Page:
A decorated police chief convicted of possessing a video of child sexual abuse was found guilty of gross misconduct and sacked despite an extraordinary outpouring of support warning that her dismissal would damage the service’s reputation.
…and if they do, this can only repair it, not damage it further.
Before reaching her decision, Ball heard a phalanx of pleas for leniency from police officers and community figures.
Martin Hewitt, chair of the National Police Chiefs’ Council, wrote that Williams’s work after the 2017 Grenfell disaster had been invaluable. Despite the criminal conviction, Hewitt wrote: “I believe she still has a contribution to make to policing.”
Yvette Williams from Justice for Grenfell, the community group fighting for victims of the fire, wrote: “Wherever Robyn Williams goes, confidence in policing increases.”
Despite the conviction for possessing the video, junior and senior colleagues wrote that they still trusted Williams and some feared that her sacking would damage the Met’s reputation and already fraught relationship with African-Caribbean communities.
All of whom appear to be basing their support on the fact that she’s black. And we all know what happens when that becomes a qualifying employment attribute, don’t we?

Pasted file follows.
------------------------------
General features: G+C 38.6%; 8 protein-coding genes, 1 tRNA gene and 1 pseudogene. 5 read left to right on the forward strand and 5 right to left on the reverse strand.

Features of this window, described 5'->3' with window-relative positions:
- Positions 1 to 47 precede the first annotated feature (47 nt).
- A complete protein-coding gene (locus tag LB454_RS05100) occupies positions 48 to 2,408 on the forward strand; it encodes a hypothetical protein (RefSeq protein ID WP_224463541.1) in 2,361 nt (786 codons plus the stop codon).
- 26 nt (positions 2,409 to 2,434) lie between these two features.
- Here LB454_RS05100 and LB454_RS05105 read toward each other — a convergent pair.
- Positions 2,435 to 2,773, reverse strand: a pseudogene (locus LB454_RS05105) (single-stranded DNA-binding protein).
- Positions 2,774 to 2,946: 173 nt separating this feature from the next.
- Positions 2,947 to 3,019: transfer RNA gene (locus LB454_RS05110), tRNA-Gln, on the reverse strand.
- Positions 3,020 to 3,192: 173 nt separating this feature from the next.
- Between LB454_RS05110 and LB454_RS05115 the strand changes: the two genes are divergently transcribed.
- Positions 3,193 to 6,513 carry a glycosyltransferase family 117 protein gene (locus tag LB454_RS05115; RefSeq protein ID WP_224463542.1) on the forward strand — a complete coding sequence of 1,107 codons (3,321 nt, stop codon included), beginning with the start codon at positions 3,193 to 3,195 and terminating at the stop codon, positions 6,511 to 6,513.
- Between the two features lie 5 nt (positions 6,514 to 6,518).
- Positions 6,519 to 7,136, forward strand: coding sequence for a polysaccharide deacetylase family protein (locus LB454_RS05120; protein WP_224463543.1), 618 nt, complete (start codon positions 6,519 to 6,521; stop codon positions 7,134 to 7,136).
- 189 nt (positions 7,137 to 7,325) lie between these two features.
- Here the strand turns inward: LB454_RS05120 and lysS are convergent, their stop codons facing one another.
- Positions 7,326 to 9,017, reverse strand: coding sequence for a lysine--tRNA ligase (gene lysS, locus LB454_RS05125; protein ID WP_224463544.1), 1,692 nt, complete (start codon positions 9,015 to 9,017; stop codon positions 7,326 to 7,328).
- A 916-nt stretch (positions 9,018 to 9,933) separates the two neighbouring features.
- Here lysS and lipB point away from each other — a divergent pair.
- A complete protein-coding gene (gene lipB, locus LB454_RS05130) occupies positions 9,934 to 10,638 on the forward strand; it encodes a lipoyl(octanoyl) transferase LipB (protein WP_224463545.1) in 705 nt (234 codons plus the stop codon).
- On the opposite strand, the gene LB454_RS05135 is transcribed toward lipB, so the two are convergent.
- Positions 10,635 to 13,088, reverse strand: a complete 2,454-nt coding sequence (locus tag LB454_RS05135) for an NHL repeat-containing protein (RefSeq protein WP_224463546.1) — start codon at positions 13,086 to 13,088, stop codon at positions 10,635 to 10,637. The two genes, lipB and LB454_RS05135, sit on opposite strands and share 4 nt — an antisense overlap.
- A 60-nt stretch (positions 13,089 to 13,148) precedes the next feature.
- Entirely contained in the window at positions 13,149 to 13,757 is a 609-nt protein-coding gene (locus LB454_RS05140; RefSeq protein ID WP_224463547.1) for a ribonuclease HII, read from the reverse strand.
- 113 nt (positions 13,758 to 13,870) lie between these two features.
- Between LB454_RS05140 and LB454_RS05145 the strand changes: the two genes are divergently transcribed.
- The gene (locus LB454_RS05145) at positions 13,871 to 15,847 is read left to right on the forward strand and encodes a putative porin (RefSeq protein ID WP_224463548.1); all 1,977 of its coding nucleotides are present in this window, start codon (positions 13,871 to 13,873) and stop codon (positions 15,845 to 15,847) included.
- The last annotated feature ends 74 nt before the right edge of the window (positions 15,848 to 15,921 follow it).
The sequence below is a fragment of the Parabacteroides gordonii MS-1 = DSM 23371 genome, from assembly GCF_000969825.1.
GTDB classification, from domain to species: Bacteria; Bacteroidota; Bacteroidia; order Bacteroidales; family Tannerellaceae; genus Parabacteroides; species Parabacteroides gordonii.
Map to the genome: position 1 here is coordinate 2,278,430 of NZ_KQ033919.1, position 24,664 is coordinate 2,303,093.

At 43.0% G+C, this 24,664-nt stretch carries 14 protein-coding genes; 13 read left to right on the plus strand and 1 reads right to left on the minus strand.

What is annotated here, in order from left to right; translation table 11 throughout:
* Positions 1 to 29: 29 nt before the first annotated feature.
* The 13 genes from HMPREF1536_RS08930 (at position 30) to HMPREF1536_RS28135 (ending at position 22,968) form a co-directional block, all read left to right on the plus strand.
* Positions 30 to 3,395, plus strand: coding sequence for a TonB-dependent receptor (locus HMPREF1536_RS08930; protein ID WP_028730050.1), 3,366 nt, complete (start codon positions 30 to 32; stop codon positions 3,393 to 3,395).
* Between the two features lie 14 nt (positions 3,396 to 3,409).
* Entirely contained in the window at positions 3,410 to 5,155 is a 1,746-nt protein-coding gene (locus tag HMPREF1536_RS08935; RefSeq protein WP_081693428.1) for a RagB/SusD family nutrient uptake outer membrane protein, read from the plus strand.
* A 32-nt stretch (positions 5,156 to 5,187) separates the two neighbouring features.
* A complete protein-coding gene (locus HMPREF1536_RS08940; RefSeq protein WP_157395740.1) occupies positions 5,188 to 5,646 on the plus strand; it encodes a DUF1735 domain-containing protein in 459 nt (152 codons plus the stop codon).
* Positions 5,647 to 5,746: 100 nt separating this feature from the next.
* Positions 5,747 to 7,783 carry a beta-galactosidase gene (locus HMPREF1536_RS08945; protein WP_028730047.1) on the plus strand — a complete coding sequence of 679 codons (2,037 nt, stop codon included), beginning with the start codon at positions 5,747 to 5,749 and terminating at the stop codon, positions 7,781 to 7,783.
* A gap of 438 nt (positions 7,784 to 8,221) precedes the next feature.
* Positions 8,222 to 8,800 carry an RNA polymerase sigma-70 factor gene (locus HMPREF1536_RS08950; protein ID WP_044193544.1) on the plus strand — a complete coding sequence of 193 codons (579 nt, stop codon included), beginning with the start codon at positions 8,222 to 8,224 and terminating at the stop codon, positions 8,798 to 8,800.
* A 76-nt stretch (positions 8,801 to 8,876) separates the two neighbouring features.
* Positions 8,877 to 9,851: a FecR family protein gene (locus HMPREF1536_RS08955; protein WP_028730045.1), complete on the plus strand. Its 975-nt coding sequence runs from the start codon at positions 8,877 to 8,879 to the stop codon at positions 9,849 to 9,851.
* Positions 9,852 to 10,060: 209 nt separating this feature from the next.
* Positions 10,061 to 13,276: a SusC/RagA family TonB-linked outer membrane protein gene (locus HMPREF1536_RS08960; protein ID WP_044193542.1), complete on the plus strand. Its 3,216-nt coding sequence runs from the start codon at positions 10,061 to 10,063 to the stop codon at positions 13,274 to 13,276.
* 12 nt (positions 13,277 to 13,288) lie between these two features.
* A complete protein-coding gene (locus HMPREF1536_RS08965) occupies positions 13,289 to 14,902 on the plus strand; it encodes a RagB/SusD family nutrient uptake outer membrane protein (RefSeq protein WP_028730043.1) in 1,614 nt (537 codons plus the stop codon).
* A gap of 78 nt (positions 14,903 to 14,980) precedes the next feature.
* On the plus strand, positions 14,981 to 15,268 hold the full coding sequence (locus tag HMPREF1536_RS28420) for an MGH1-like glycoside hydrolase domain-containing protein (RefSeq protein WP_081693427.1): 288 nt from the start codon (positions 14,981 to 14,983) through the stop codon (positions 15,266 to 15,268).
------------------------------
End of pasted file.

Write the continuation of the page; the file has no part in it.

Williams is appealing against her conviction by majority verdict in November 2019, and the court of appeal is yet to decide whether it will hear her case.
It’ll be interesting to see what they plan to do if it declines.
But wait, we already know, don’t we? It’s ‘cry racism’. It’s all they have.
Williams remains on the sex offenders’ register following her conviction, despite the prosecution at her trial accepting she had no sexual interest in children and had never watched the video.
If she’d arrested someone for this offence, that’s exactly what would have happened to them. So why are we supposed to think it ‘unfair’ now it’s happened to her?